1.3. Precision Liner Thin Brush
You may refer to it as a precision liner brush, but it is also called a lip liner brush. In any case, you can instantly identify this cosmetics brush just by looking at it due to its unmistakably tiny and pointed design.
You may believe that the tip of this brush is so tiny that you could count the bristles, but in reality, it is jam-packed with synthetic hairs that help it keep its form so that you can draw accurate lines even in the smallest of spaces.
1.4. Duo-Fiber Brush
There are many types of brushes for makeup. The term “duo-fiber brush” is a fancier way of describing that the brush comprises two distinct types of bristles, each of which is of a different length. Since it has two distinct kinds of bristles, the brush is denser at its base and more delicate as it moves upward.
Duo-fiber brushes are most commonly available in larger sizes for applying liquid foundation. However, as demonstrated here, they can also be purchased in smaller sizes, better suited for blending cream brushes, liquid highlighters, powders, and loose pigments.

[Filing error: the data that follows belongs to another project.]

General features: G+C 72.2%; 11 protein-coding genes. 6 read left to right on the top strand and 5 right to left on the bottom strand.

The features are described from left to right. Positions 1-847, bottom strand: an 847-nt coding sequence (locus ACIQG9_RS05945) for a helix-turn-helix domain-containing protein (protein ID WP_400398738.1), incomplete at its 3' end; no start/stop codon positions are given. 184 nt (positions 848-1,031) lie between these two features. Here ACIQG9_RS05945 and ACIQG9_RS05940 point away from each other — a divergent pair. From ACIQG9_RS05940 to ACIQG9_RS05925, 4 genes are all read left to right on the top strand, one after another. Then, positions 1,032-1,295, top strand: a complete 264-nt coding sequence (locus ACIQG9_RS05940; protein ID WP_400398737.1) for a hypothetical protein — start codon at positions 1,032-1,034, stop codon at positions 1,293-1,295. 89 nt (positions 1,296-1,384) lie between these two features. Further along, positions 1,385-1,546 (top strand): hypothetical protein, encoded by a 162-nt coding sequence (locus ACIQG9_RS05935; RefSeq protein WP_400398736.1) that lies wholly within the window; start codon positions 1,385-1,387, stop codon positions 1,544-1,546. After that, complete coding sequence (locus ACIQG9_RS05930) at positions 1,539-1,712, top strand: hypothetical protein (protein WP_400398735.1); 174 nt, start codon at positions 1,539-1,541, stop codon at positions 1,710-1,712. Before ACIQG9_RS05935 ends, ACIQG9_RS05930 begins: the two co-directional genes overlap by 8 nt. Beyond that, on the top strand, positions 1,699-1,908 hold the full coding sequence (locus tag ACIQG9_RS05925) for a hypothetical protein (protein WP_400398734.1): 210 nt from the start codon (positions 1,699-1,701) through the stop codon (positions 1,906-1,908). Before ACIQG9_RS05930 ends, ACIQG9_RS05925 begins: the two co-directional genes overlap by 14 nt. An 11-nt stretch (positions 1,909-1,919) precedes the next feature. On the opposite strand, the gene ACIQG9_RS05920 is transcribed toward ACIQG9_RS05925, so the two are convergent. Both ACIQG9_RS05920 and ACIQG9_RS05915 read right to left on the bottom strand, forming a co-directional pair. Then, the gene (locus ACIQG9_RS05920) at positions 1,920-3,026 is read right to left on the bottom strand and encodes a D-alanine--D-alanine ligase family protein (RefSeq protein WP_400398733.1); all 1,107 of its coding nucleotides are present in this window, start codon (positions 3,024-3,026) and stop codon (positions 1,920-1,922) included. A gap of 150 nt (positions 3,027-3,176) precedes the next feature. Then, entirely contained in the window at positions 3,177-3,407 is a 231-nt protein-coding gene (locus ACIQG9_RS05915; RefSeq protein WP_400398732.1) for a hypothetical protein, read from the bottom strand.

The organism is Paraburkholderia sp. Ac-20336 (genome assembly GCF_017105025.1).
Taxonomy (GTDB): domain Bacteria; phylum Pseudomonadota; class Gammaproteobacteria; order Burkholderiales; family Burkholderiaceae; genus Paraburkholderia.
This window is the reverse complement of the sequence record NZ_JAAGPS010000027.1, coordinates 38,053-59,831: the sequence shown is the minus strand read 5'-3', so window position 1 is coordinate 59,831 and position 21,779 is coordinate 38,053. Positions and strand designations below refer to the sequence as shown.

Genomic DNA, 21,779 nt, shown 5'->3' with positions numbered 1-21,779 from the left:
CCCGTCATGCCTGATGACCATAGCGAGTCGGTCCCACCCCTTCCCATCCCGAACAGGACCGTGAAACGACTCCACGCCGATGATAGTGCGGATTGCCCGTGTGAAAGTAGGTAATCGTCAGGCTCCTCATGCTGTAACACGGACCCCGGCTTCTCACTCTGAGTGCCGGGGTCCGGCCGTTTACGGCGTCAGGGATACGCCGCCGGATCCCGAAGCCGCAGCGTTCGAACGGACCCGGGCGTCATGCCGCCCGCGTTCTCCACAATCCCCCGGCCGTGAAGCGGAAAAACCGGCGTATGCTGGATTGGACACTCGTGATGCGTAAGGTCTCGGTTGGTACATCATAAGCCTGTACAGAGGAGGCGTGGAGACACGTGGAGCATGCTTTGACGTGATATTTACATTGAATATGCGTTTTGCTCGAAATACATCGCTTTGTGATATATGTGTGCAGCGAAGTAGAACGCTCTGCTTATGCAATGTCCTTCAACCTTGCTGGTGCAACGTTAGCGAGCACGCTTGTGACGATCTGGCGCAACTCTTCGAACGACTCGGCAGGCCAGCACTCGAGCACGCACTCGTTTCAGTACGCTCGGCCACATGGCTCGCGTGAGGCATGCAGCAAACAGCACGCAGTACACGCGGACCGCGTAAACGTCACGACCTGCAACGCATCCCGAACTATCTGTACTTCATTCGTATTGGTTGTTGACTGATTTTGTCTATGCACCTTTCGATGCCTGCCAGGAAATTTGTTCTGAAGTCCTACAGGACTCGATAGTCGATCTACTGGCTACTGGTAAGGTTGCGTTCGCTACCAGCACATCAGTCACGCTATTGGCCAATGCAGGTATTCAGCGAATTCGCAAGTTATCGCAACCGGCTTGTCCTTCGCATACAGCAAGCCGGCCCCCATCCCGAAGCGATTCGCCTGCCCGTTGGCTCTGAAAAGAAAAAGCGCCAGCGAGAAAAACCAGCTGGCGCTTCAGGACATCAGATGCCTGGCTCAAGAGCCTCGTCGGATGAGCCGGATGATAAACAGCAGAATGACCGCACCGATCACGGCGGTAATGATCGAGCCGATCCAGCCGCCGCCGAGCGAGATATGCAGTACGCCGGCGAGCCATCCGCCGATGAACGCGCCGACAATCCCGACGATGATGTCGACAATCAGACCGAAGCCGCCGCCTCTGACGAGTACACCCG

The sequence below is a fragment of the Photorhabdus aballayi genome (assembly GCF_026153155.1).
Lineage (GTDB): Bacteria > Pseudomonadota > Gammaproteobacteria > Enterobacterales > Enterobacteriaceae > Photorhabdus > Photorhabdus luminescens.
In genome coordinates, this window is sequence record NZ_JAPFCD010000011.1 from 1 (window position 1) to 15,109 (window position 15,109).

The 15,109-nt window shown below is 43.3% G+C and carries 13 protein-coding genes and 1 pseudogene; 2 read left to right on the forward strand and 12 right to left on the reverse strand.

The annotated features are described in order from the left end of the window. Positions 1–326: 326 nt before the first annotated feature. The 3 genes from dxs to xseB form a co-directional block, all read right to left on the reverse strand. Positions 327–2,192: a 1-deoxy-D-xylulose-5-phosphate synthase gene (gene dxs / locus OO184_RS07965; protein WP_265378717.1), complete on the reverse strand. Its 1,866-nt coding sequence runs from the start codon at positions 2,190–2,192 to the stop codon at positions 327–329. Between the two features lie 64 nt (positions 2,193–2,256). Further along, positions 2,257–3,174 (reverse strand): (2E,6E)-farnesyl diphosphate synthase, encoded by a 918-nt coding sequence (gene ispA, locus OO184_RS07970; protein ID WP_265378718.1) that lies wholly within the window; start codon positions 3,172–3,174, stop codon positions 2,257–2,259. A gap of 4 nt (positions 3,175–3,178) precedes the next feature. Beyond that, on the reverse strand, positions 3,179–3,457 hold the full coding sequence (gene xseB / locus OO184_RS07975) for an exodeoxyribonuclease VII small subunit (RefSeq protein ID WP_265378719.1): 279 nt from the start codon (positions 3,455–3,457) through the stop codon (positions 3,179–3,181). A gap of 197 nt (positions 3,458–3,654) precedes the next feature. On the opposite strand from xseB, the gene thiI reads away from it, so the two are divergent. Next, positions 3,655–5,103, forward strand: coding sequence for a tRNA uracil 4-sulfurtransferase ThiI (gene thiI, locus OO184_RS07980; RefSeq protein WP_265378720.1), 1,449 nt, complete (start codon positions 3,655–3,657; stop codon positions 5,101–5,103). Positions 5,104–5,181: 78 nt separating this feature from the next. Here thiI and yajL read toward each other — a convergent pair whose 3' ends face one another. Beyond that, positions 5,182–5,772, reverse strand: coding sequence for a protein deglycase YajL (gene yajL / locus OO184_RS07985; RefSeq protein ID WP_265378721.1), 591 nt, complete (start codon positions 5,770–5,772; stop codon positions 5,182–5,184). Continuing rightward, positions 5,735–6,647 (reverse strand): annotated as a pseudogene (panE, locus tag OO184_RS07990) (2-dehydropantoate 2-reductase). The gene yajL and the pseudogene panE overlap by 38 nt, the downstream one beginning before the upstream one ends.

1.5. Stippling Brushes
People admit it: a duo-fiber and stippling brush is similar and may easily be mistaken for one another. Stick with the stippling brush if you want a more airbrushed look or a more natural foundation application whenever you want either of those things.
Due to the lighter finish of these brushes, they are also ideal for applying a tinted moisturizer or sheering out liquids and creams without causing the product underneath to become muddled (have you ever blended those on with your fingers, only to be left with patchiness?
Because of their versatility, these types of brushes for makeup are a must-have for any makeup artist. Exactly).
1.6. Kabuki Brush
The kabuki and stippling brush couldn’t be more different in many respects. This vintage cosmetic brush will undoubtedly be familiar to you if you’ve ever experimented with makeup in any way, even if its name doesn’t seem familiar to you.